Health experts attribute the falling number of child COVID cases to another round of distance learning, masking and fewer gatherings after the holidays.
MINNEAPOLIS — New data shows a drop in the number of COVID-19 cases in children, bringing a renewed sense of hope among doctors that the omicron peak may have been passed.
Child COVID cases surged for the first time in the new year, setting off a perfect storm that some doctors say is now starting to calm down.
“I’m actually quite hopeful because it looks like, at least anecdotally, we’ve turned the corner in our clinic and some of our numbers,” he said Dr. Stacene Marouschek, a specialist in pediatric infectious diseases at Hennepin Healthcare.
dr Marouschek attributes the decline in part to another round of distance learning and fewer post-holiday meetings.
“There’s a number of kids that aren’t mixing anymore, so it could potentially be related to that,” said Dr. Marouschek.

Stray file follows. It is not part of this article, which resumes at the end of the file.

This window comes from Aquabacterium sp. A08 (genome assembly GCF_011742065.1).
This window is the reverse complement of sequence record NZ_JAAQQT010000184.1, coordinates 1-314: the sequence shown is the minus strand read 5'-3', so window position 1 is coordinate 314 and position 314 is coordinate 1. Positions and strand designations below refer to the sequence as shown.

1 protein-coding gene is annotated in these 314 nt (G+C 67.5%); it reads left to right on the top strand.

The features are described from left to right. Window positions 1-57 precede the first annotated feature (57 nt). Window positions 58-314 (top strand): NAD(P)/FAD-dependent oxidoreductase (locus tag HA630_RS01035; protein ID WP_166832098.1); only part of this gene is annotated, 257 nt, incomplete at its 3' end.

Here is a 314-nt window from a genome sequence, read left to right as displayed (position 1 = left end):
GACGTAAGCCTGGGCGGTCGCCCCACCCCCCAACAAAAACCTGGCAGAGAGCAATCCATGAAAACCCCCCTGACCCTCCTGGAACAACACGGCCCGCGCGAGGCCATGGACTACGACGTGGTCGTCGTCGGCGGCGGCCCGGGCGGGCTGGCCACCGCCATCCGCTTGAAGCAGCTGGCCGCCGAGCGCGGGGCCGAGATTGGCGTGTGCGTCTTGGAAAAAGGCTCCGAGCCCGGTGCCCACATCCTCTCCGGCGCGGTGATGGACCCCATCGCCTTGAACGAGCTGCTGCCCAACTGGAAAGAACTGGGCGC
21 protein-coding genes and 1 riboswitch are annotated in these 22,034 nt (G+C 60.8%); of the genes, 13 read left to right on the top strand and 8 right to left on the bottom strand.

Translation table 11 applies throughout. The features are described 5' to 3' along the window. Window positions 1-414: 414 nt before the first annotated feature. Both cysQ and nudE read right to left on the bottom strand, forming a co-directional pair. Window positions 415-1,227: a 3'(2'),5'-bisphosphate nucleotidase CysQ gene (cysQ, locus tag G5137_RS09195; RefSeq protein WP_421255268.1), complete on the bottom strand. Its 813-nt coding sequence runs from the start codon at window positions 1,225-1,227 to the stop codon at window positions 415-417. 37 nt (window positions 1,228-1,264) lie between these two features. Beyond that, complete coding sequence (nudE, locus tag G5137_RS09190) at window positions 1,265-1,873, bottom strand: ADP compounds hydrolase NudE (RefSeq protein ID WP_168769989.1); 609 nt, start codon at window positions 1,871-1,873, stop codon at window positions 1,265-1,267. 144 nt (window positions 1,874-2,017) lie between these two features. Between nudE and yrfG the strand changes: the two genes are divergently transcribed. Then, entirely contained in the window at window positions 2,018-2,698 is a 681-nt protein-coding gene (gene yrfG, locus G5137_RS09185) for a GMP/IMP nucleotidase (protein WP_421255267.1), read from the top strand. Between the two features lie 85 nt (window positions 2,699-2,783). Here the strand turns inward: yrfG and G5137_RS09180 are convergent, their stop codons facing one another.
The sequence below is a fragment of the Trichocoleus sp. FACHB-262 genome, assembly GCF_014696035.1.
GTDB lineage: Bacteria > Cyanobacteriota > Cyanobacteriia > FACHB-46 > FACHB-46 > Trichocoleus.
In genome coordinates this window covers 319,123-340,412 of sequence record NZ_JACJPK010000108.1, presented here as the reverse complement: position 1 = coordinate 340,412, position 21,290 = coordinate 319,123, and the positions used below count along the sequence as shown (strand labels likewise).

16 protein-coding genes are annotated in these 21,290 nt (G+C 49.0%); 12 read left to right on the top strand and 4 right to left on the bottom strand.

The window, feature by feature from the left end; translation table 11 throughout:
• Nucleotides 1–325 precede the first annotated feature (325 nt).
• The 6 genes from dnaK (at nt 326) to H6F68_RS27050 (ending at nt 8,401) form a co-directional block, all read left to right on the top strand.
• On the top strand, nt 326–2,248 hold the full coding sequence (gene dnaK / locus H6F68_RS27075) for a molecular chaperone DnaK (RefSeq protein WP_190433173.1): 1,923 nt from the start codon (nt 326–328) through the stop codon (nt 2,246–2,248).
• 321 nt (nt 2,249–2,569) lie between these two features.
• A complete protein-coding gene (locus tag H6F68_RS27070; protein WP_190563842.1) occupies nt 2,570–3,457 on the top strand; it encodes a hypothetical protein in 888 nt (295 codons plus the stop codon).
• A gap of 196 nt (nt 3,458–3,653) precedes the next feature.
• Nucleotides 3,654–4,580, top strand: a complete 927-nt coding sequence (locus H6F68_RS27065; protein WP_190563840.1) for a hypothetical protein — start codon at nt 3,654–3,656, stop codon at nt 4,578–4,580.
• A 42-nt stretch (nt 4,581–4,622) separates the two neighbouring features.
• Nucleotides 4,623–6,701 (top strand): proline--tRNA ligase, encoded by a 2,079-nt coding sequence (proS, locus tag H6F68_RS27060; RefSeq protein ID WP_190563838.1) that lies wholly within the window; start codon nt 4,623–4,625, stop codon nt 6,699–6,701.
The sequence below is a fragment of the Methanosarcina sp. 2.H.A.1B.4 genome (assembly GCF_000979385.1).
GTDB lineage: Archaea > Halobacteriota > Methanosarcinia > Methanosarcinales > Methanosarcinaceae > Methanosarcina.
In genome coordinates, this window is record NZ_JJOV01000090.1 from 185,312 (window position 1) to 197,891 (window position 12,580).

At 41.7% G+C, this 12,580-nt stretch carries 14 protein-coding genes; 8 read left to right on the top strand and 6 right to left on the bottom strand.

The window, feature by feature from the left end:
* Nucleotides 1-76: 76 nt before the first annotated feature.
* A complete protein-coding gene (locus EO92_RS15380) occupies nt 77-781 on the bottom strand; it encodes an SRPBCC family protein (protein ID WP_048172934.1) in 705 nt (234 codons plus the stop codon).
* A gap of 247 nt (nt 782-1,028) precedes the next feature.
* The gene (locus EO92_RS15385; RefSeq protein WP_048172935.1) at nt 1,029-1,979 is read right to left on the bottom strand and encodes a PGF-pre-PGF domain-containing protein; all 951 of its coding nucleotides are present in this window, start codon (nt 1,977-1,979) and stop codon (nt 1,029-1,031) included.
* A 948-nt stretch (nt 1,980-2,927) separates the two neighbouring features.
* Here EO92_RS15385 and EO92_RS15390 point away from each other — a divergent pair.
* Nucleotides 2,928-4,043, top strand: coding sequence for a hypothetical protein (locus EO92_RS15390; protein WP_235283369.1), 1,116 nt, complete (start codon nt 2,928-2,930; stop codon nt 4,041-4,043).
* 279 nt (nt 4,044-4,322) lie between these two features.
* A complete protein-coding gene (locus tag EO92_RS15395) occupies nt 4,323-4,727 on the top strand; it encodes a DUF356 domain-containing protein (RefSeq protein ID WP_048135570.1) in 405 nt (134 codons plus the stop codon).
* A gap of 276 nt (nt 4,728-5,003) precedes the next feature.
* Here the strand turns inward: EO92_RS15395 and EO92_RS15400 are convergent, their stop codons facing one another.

“Hopefully at the end of this we can see a drop that’s a bit more sustainable than before,” he said Dr. Sameer Gupta, a pediatric critical care physician and vice president of medical affairs at M Health Fairview Masonic Children’s Hospital.
dr Gupta says continued masking and vaccination would help extend this downward trend, which is seen in both national and local data.
“We all hope for safety,” said Dr. gupta
The latest figures from the Centers for Disease Control and Prevention Showcases peaking at 684 on January 8 nationwide for children under 4 years old. Two weeks later, that number dropped to 123.
While nearly 88% of non-ICU cribs in Minnesota are full, the number that has become available has more than doubled in the past three days Metro Region.
“What does that mean?” asks Dr. Marouschek. “Is it a pause to catch our breath before COVID gives us our next surprise? Everybody knows.”
“Right now I think we’re just watching it and not worrying and staying cautiously optimistic that we’re approaching some sort of new baseline that represents a lower rate of COVID across the community,” said Dr. gupta
Doctors also say the Food and Drug Administration could also approve a series of three-dose vaccines from Pfizer for the youngest children in April who are not yet eligible.
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